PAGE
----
For the second primacy-recency learning cycle, the students will complete a speed-friending activity in which they interview several classmates about their leisure activities.
Lesson 4: Once again the hook to this lesson will be an authentic video. This will be followed by a movie-talk style activity based on a Trotro video. I’ll first play the video without sound, providing comprehensible input in my narration and question-asking. Then I’ll play the video with sound, again pausing to ask questions. As a formative assessment, I’ll have the students listen to a similar video and respond to embedded questions on Edpuzzle.
Lesson 5: This lesson’s hook will be a short discussion of an infographic from Switzerland in order to introduce another Francophone culture. My questions this time will include those which encourage the students to compare and contrast the leisure activities of the two cultures. The students will then write sentences based on the information found in the infographic. In the second learning cycle of the class period the students will survey their classmates and then present a graph showing how often their classmates participate in the activity which they were assigned.
Lesson 6: In this lesson, the students will present a short presentation about their preferred leisure activities, why they do them and how often to their small groups. The other members of their group will provide written feedback on the presentations. In the second learning cycle, I will introduce the students to a children’s book about seasons by providing lots of input about the pictures. The students will then read the book and complete a comprehension guide.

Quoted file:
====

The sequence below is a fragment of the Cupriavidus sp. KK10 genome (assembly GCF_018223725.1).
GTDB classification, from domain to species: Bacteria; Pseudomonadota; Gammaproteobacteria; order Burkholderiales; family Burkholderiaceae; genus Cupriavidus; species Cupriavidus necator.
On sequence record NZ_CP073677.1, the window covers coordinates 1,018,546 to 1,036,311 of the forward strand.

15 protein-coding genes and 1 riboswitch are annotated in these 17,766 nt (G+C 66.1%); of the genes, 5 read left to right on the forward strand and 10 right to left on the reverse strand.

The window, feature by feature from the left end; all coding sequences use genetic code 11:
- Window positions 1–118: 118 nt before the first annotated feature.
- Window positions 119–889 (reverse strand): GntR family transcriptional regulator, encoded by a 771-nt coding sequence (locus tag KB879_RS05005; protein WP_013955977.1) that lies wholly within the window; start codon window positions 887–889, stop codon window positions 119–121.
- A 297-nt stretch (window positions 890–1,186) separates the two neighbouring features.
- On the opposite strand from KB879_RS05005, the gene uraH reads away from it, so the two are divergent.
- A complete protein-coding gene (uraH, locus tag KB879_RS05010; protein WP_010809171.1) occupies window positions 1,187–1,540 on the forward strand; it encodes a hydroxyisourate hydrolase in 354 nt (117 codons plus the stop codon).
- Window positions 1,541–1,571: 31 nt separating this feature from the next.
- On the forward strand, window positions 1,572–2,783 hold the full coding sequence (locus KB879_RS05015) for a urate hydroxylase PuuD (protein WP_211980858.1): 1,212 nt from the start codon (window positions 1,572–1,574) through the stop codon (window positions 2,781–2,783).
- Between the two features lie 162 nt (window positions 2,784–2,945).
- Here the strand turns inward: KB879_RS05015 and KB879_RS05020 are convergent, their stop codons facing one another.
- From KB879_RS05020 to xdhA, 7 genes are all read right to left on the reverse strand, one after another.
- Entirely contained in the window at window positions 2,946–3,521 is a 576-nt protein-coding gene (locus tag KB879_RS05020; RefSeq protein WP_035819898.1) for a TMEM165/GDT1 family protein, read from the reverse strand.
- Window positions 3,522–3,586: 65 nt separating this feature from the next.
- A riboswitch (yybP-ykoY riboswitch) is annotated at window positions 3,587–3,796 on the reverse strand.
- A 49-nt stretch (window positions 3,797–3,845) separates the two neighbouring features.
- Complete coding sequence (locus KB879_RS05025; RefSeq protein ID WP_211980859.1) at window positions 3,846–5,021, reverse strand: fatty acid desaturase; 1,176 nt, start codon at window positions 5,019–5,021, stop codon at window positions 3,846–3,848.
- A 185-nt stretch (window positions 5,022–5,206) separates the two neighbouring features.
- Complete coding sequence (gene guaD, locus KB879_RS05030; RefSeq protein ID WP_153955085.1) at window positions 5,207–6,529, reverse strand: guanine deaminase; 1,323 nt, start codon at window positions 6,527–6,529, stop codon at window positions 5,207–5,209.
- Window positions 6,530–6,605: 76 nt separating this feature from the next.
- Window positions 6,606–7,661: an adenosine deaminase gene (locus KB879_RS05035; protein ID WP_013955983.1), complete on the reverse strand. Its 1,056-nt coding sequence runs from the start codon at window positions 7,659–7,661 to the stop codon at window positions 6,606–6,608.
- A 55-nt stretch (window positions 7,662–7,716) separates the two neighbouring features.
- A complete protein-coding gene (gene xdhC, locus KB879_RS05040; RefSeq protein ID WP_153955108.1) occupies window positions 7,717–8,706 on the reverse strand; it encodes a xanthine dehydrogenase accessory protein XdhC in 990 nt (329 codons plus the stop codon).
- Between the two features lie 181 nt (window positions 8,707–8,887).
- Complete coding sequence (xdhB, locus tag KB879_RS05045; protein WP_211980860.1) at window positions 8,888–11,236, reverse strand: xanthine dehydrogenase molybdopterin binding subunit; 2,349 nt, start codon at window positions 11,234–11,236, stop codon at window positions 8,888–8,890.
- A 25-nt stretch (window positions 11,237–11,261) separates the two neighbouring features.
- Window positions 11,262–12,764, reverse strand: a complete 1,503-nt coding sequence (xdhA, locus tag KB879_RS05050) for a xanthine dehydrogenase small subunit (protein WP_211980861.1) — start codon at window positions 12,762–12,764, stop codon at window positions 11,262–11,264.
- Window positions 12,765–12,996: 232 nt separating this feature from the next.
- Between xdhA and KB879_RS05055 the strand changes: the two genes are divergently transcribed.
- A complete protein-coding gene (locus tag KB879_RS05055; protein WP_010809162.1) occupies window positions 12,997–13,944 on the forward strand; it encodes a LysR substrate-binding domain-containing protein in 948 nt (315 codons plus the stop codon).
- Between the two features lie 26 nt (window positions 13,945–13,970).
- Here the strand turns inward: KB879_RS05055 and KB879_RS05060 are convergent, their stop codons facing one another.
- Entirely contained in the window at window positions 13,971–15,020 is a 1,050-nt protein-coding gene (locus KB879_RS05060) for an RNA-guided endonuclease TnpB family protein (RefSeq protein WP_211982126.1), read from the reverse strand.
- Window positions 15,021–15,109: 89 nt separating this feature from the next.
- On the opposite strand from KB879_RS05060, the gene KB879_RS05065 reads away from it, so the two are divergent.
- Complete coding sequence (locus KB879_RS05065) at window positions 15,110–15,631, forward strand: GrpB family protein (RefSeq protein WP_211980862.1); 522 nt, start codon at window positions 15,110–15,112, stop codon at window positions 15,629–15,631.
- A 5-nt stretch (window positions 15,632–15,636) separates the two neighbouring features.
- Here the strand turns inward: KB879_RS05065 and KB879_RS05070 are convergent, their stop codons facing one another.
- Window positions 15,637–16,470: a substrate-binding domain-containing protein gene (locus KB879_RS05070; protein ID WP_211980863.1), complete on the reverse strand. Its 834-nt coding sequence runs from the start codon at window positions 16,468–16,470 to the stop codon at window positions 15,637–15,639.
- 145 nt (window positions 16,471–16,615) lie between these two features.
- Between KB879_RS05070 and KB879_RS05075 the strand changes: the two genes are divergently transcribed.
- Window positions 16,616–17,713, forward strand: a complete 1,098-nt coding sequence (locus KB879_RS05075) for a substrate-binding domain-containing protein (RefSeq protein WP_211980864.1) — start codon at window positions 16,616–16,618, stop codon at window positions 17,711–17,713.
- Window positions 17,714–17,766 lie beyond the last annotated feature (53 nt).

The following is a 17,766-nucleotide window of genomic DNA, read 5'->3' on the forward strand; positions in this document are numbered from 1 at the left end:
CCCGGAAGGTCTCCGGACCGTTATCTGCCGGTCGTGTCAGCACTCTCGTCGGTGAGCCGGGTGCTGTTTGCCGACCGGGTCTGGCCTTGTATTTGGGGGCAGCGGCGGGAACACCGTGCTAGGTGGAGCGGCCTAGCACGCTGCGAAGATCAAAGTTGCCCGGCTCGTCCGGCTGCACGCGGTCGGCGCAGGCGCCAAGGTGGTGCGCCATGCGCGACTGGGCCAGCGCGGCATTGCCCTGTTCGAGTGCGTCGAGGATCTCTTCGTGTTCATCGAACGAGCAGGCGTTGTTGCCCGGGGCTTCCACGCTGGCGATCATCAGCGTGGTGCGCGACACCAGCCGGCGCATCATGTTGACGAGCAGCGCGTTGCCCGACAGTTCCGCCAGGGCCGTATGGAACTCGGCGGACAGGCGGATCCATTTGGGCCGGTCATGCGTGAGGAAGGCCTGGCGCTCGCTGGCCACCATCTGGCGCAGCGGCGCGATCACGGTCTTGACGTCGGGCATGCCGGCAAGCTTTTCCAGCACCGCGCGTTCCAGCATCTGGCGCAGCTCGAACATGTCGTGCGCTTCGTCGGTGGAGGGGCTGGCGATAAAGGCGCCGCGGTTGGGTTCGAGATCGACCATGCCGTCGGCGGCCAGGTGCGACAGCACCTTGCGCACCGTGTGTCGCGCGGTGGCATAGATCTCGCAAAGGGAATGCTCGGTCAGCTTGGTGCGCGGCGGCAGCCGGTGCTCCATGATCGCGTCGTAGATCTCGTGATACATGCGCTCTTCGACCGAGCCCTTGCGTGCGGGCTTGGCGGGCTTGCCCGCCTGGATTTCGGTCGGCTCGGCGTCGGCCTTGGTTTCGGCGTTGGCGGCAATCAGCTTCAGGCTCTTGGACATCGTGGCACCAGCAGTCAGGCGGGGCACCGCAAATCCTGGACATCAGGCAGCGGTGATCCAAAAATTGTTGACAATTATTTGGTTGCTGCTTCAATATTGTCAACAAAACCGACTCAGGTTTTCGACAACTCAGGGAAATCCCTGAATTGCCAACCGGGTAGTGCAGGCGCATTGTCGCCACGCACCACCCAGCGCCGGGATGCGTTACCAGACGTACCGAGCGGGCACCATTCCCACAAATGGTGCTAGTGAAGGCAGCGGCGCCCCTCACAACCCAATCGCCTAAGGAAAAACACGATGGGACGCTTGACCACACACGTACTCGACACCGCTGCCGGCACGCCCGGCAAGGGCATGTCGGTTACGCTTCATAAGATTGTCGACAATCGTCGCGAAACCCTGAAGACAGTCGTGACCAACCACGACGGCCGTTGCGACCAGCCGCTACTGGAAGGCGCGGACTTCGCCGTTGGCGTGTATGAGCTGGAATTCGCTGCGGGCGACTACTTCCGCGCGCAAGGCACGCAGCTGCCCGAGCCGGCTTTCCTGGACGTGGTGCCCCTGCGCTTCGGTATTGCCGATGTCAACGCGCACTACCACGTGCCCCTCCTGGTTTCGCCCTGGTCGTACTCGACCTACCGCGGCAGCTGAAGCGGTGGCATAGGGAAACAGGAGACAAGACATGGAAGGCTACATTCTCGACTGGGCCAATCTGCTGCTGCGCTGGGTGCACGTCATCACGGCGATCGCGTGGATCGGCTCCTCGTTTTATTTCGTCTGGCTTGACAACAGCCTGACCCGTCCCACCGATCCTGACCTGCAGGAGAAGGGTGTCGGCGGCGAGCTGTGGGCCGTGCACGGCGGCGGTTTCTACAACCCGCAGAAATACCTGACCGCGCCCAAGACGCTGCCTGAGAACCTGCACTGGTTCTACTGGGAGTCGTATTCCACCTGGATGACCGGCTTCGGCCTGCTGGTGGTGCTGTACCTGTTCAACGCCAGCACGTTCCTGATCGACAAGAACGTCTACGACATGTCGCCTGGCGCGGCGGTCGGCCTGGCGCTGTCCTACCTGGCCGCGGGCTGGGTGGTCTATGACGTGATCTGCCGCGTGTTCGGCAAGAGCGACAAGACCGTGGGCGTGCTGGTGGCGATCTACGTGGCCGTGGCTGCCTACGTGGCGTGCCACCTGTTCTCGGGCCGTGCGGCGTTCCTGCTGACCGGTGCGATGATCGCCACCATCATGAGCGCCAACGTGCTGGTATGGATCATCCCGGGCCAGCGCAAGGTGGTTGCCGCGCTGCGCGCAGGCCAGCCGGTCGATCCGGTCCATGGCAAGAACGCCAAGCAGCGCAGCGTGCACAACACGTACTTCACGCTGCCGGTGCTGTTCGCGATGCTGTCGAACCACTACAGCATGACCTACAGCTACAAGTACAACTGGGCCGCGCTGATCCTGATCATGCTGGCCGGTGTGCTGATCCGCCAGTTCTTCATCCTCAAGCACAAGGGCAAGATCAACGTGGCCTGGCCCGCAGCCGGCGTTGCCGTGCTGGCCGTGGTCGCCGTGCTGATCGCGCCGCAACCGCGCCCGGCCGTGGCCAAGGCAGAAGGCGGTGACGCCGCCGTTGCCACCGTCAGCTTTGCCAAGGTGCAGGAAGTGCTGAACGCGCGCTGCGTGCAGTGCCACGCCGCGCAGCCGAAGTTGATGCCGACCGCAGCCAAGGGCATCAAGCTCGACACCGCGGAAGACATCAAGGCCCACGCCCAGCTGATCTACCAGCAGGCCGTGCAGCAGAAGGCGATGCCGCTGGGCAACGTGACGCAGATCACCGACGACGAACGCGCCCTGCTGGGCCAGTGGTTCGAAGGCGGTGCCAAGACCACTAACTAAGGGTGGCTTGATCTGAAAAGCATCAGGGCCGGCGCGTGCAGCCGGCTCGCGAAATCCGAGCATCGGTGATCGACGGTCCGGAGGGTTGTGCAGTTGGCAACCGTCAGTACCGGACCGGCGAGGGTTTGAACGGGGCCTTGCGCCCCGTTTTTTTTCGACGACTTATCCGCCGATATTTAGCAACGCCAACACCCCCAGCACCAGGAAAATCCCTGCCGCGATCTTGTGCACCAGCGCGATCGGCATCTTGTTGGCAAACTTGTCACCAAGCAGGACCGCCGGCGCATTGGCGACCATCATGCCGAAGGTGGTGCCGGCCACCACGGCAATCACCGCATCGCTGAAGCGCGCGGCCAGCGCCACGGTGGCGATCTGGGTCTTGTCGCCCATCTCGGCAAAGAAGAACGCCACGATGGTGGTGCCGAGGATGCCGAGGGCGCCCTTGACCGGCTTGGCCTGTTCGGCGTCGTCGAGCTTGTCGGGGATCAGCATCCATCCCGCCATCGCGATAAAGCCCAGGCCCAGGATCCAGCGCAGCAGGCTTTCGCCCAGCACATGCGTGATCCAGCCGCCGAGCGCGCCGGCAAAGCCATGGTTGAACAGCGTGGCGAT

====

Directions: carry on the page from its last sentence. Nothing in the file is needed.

Lesson 7: This lesson is designed for the students to work independently to learn vocabulary associated with the weather. They will first watch an educational/non-authentic video to reinforce the video and then complete a series of interactive, online review activities. I will then assess the students by presenting a series of photographs from Francophone cities and asking true/false question for each picture.
Lesson 8: This is the first of four lessons in which the students will listen to a song, complete a cloze activity, engage in a discussion and then complete an IPA-style comprehension guide for an article about the season. While I have included the comprehension guides I had developed for these resources, I hope to make modifications to these lessons in order to add more interpersonal communication and avoid repetitive tasks.